Review of SHRIMP zircon ages for the Eastern Succession of the Mount Isa Province and its provenances and comparison with the Etheridge Province

Withnall, Ian1

1Geological Survey Of Qld, Brisbane, Australia

The migration of zircon geochronology data collected by Geoscience Australia (GA) and Geological Survey of Queensland(GSQ)  from the Mount Isa Province into the Online Geochron Delivery System, an important repository maintained by GA, provided an opportunity to review the data and replot it using a consistent approach. This included data for which only preliminary plots of had been available to GSQ and never published.

The review highlighted that the main magmatic events that would have contributed zircon to the Eastern Succession sedimentary rocks occurred at 1850–1870 Ma, 1790–1800 Ma, 1780 Ma, 1760 Ma, 1735–1745 Ma, 1725 Ma, 1705–1715 Ma and 1670–1680 Ma and volumetrically smaller events at 1770 Ma, 1755 Ma, 1655–1660 Ma and 1650 Ma.

The Soldiers Cap Group in the easternmost part of the Mount Isa Province and extending under cover to the east is younger than most of the eastern succession. It consists of Llewellyn Formation, Mount Norna Quartzite and Toole Creek Volcanics in ascending stratigraphic order. The Kuridala Group comprises the Starcross Formation and Hampden Slate.

Samples of the two lowermost units of the Soldiers Cap Group and Starcross Formation have similar maximum depositional ages. A closer comparison has been made of their respective provenances by pooling analyses for units in each group. These provenances are similar, indicating a minor, very old source around the Archean–Proterozoic boundary and then almost none up to ~1900 Ma (the Barramundi Orogeny). Except for minor components from the Kalkadoon–Leichhardt basement (1850–1870 Ma ) and Argylla Formation (1780 Ma), by far the major sources appear to be the Wonga–Burstall–Gin Creek plutonic suites at ~1740 Ma and Fiery Creek Volcanics or Weberra Granite at ~1710 Ma. They also both have a significant younger component (slightly older in the Soldiers Cap Group at ~1685 Ma, and ~1675 Ma in the Starcross Formation). Pooling analyses from the Hampden Slate indicates that apart from the youngest component being ~1655 Ma, other components are almost identical to those in the Starcross Formation.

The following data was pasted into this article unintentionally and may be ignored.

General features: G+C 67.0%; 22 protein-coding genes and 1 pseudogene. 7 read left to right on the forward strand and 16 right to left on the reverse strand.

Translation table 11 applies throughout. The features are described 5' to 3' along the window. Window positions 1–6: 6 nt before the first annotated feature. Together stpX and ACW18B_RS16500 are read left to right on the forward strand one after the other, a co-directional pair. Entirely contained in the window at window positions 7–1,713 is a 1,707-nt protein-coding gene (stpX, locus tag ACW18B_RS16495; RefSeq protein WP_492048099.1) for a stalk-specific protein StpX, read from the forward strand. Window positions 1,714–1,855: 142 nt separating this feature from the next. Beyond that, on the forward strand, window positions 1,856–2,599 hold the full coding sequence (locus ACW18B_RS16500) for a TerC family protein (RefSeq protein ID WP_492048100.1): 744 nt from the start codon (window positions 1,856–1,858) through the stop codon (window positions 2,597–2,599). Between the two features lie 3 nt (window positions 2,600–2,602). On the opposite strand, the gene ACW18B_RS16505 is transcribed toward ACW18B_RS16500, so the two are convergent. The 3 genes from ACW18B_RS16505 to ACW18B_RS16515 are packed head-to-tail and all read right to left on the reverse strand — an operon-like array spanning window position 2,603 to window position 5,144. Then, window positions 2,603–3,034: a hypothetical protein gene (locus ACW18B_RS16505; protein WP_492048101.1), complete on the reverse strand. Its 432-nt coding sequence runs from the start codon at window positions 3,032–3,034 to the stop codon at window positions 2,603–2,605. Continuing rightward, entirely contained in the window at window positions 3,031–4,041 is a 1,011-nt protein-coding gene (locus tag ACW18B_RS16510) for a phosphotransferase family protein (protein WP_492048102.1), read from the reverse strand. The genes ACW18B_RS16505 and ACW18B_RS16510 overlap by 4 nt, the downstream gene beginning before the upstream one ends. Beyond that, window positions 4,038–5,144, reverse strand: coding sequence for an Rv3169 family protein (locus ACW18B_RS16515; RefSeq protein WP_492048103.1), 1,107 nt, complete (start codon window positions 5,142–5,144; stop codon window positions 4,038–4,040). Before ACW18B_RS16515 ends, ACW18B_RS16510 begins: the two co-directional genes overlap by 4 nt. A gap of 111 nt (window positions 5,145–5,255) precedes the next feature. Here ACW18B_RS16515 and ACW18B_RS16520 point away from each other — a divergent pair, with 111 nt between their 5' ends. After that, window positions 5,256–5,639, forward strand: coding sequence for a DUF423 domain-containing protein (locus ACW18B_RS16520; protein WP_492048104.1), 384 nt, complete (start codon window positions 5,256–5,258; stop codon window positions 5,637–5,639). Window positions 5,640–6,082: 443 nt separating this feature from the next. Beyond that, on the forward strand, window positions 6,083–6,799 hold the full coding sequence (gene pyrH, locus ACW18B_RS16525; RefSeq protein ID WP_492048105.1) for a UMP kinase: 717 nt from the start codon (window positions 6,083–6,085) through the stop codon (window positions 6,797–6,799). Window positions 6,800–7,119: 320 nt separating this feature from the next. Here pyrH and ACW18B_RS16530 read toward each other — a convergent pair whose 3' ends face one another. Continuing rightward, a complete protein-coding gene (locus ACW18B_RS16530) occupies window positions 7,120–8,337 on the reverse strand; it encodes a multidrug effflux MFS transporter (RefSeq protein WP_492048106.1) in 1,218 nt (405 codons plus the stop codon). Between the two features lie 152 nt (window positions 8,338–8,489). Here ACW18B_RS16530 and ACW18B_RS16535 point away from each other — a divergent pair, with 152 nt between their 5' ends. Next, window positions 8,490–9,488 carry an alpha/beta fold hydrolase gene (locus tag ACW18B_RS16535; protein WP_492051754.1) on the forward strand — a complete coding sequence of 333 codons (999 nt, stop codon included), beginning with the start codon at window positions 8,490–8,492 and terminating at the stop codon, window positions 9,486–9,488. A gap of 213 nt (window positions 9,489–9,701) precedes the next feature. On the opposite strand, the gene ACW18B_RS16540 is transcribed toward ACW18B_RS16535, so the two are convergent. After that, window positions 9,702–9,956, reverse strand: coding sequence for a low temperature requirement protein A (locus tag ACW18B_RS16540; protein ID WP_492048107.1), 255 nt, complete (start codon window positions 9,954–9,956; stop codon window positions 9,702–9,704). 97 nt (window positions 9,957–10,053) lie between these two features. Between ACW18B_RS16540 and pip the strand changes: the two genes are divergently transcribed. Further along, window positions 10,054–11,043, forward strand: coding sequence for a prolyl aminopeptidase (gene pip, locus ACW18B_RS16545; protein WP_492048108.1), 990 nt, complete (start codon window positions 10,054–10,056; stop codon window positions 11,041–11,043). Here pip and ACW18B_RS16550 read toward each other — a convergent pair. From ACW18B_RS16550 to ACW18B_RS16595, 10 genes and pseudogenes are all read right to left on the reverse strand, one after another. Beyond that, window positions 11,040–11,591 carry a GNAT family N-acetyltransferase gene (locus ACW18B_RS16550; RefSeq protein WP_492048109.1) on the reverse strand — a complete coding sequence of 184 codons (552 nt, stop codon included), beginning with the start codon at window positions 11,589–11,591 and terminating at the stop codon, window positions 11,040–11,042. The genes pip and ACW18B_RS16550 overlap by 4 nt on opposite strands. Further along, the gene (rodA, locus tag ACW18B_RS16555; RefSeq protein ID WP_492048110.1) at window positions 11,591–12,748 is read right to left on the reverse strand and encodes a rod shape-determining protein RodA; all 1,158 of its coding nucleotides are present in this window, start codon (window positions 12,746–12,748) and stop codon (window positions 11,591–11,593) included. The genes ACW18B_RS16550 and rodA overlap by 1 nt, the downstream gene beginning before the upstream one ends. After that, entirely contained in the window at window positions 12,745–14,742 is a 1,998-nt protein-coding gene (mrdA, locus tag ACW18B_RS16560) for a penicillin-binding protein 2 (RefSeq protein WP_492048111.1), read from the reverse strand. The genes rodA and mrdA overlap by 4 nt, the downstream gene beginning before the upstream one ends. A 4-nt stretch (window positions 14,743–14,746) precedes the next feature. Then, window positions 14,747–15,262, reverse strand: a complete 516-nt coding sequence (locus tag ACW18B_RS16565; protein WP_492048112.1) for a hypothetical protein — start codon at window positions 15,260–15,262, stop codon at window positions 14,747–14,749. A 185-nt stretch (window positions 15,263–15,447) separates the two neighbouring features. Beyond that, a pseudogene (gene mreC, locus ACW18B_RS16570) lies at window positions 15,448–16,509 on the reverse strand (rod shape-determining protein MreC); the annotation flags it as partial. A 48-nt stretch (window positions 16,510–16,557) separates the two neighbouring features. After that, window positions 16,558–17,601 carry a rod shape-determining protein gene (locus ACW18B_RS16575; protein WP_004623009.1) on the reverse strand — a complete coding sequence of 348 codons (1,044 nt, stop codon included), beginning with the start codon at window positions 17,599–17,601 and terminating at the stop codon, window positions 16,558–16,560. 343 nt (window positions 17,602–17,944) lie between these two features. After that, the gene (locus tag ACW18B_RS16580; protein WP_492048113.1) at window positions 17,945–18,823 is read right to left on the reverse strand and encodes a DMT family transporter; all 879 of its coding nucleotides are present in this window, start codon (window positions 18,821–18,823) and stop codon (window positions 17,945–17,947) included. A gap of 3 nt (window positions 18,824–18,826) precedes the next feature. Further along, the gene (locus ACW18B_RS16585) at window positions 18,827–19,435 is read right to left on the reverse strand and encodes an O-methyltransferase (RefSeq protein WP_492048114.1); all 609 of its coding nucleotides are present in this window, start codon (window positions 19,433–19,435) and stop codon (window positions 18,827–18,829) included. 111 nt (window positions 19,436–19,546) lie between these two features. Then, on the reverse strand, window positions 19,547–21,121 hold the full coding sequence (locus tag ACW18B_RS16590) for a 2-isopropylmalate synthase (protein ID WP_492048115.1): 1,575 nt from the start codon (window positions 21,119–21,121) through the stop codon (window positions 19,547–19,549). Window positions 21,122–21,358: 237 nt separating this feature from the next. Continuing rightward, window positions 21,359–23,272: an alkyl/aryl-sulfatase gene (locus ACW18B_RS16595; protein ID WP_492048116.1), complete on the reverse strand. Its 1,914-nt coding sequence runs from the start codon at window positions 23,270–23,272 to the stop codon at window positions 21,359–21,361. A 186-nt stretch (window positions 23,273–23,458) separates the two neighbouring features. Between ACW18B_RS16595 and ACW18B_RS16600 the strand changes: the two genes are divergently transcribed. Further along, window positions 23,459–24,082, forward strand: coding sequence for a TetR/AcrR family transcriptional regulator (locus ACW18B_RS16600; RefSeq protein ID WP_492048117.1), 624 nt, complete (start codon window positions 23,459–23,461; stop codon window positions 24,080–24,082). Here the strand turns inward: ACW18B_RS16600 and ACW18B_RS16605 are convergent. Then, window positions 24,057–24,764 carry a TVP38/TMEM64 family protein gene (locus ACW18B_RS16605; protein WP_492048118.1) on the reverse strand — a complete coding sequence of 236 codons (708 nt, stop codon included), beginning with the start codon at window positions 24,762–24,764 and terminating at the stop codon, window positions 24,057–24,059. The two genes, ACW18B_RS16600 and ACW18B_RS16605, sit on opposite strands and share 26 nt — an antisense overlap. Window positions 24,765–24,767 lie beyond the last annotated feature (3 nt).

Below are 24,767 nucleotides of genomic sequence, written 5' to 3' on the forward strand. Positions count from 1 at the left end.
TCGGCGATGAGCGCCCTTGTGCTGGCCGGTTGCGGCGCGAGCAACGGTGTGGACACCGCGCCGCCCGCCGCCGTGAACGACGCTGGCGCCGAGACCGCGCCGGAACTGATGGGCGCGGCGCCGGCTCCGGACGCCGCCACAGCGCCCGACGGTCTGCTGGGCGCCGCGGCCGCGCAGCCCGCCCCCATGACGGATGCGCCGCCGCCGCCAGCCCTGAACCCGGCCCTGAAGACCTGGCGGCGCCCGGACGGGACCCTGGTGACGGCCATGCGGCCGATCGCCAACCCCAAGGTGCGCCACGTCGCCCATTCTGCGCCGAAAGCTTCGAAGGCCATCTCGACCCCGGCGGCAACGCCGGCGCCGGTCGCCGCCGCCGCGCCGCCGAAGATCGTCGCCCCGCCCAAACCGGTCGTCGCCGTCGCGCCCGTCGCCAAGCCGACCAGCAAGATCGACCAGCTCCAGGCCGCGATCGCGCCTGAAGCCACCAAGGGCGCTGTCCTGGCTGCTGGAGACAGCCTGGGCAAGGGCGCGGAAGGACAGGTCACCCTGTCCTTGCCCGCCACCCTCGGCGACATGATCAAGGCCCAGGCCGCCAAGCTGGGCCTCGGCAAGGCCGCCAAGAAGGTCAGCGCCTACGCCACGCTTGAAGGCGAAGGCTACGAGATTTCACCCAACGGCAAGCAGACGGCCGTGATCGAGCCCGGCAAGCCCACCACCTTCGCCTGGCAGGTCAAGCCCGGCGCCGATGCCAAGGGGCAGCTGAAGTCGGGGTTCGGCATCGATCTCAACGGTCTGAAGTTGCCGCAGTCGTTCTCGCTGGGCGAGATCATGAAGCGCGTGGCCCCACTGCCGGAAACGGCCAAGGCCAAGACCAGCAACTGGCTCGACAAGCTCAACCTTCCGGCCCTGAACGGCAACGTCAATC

By contrast the provenance of the Toole Creek Volcanics is dissimilar to the other units. It shows an isolated, almost unimodal population at ~1658 Ma, with small populations at ~1795Ma, ~1850Ma, and ~ 2680Ma.

Comparing the provenance spectra of the lower part of the Soldiers Cap and Kuridala Groups with those of the lower part of the Etheridge Group in the Etheridge Province (Georgetown region) suggests that they were probably deposited at about the same time, but the provenance patterns are strikingly different. The Etheridge Group shows a large Archean component as well as almost continuous spread of data points throughout the Paleoproterozoic including peaks around 1900–2000 Ma. This dissimilarity has been cited as evidence that the Georgetown rocks were not distal to Mount Isa and were part of Laurentia until welded to the Australian craton during the assembly of Nuna. The provenance of the upper part of the Etheridge Group, however, is like that of the Toole Creek Volcanics.


Ian Withnall spent 42 years with GSQ in regional studies. He was principal compiler of the Queensland Geology 1:2M-scale map and a major contributor to the Geology of Queensland volume, before retiring in 2014. He continues at GSQ voluntarily, working on NW Queensland geology and assisting with map publishing.

About the GSA

The Geological Society of Australia was established as a non-profit organisation in 1952 to promote, advance and support Earth sciences in Australia.

As a broadly based professional society that aims to represent all Earth Science disciplines, the GSA attracts a wide diversity of members working in a similarly broad range of industries.

Conference Managers

Please contact the team at Conference Design with any questions regarding the conference.
© 2020 Conference Design Pty Ltd